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Action Plan

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NEWS
July 30, 2008
AMERICA IS a great country. What black people need to do is to get together - black churches and all other black groups - and do what we can to get our people to destroy their guns and their drugs. In their place, go to church. Turn to God up in heaven and also become a more educated people. Let's go to college and become well-educated people, and let's wear clean, decent-looking clothes. Let's have shaves and look decent at all times. Get off these corners. If mankind lived the way God intended, all the money we spend on wars is money that could be spent rebuilding the black ghettos.
NEWS
May 29, 2007
IN MY TOWN, we live by the commandment "Thou shalt not kill. " It's not that easy in the big city, so may I suggest a few ideas to reduce the gun violence in Philly: 1. Set up a "watchdog vigilante group" in each neighborhood. It will have a very positive effect. 2. Adopt a gun-collecting group to gather up as many guns as they can, put them on a barge on the Delaware River and sail them out to build a reef of guns. This idea is taken from Lynyrd Skynyrd's song "Saturday Night Special": "Why don't we gather up all the guns and drop them to the bottom of the sea, after all, we may end up shooting either you or me. " 3. Raise the gun registration and licensing fee to $200 a gun and impose an even bigger fine on any gun not registered or in the hands of a minor or a criminal.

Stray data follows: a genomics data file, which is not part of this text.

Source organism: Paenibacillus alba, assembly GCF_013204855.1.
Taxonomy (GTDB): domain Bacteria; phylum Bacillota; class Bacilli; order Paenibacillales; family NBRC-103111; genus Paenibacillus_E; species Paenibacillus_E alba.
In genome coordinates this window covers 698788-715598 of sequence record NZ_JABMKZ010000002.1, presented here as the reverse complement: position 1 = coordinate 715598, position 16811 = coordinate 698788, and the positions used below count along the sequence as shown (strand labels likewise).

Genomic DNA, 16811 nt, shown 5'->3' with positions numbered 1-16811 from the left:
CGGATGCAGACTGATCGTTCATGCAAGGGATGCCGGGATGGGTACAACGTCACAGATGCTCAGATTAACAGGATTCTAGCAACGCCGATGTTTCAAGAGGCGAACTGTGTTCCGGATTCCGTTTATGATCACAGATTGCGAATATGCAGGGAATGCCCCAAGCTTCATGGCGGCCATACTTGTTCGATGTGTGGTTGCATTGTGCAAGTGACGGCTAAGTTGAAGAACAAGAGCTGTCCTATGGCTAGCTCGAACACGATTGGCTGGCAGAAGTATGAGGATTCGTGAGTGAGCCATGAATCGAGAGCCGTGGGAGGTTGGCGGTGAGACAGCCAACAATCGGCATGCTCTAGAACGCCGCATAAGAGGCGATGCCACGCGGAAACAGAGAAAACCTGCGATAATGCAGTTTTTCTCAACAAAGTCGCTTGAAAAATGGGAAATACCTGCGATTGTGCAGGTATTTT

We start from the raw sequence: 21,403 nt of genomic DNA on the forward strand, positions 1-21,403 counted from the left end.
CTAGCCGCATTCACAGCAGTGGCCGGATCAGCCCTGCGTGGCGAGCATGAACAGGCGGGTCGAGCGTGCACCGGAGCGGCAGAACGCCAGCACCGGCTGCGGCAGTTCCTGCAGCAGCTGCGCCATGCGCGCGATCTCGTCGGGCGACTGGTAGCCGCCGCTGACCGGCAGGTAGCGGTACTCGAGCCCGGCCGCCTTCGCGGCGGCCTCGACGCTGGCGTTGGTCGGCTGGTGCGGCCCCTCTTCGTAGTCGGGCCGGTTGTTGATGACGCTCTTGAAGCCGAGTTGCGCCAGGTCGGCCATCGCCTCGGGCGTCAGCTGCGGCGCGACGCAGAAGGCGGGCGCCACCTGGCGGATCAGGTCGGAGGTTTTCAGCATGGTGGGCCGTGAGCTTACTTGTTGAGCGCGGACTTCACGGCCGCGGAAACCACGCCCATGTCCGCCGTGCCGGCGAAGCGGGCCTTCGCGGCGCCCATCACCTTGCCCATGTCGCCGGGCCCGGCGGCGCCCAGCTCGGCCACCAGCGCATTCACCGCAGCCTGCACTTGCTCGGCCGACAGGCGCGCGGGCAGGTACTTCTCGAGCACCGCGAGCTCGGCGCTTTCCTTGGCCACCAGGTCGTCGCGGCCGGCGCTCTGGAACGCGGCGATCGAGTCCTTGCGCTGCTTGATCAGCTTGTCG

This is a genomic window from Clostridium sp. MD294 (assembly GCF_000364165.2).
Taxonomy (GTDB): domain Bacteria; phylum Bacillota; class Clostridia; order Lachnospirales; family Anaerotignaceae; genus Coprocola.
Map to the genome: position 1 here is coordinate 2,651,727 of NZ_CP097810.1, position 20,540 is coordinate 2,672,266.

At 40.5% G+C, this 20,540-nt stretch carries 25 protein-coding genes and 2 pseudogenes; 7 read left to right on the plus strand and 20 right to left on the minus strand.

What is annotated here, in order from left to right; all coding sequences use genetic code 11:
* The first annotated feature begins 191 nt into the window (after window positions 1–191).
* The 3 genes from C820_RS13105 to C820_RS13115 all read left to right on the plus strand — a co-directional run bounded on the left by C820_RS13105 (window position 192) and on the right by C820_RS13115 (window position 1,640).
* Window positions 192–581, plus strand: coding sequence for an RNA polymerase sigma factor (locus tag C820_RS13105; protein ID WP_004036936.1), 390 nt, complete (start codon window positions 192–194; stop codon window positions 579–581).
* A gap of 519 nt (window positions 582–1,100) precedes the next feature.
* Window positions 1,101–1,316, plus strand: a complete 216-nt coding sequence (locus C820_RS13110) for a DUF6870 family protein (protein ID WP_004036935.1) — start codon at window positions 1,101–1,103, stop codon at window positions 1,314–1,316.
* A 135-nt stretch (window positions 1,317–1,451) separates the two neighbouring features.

NEWS
February 28, 2014
ALL THIS hoopla around Dr. Hite's latest plan for our school district needs some perspective. Talk to any educator and ask what is needed, for instance, to achieve "all 8 year olds reading on grade level. " As a retired kindergarten teacher, let me describe working conditions so you have an idea of what our children have to contend with when they enter kindergarten. There can be up to 30 children in a class. Many have had some preschool experience, but I always had a group of children who walked in off the streets with absolutely no preschool experience.
NEWS
January 13, 1989
It sounded tough. Mayor Goode's response to a scathing grand jury report on deficiencies in the city's Department of Licenses and Inspections called for "complete revamping of the organizational and leadership structure of the department. " The mayor last month demoted the two officials fingered by the jury as responsible for unnecessary fires, and directed his new L&I commissioner, Donald Kligerman, to turn up the heat and turn the department around. All that tough talk turns out to be just talk.
NEWS
June 8, 2002
Better. Much better. But not quite there yet. The American bishops of the Catholic Church this week proposed an action plan for dealing with the horrific stain that priestly abuse of children has brought upon the institution - and the horrific pain brought to victims, their families and the faithful. In fact, one of the best things about the bishops' statement is that its focus clearly is protecting children and helping victims, not merely preserving the church from scandal.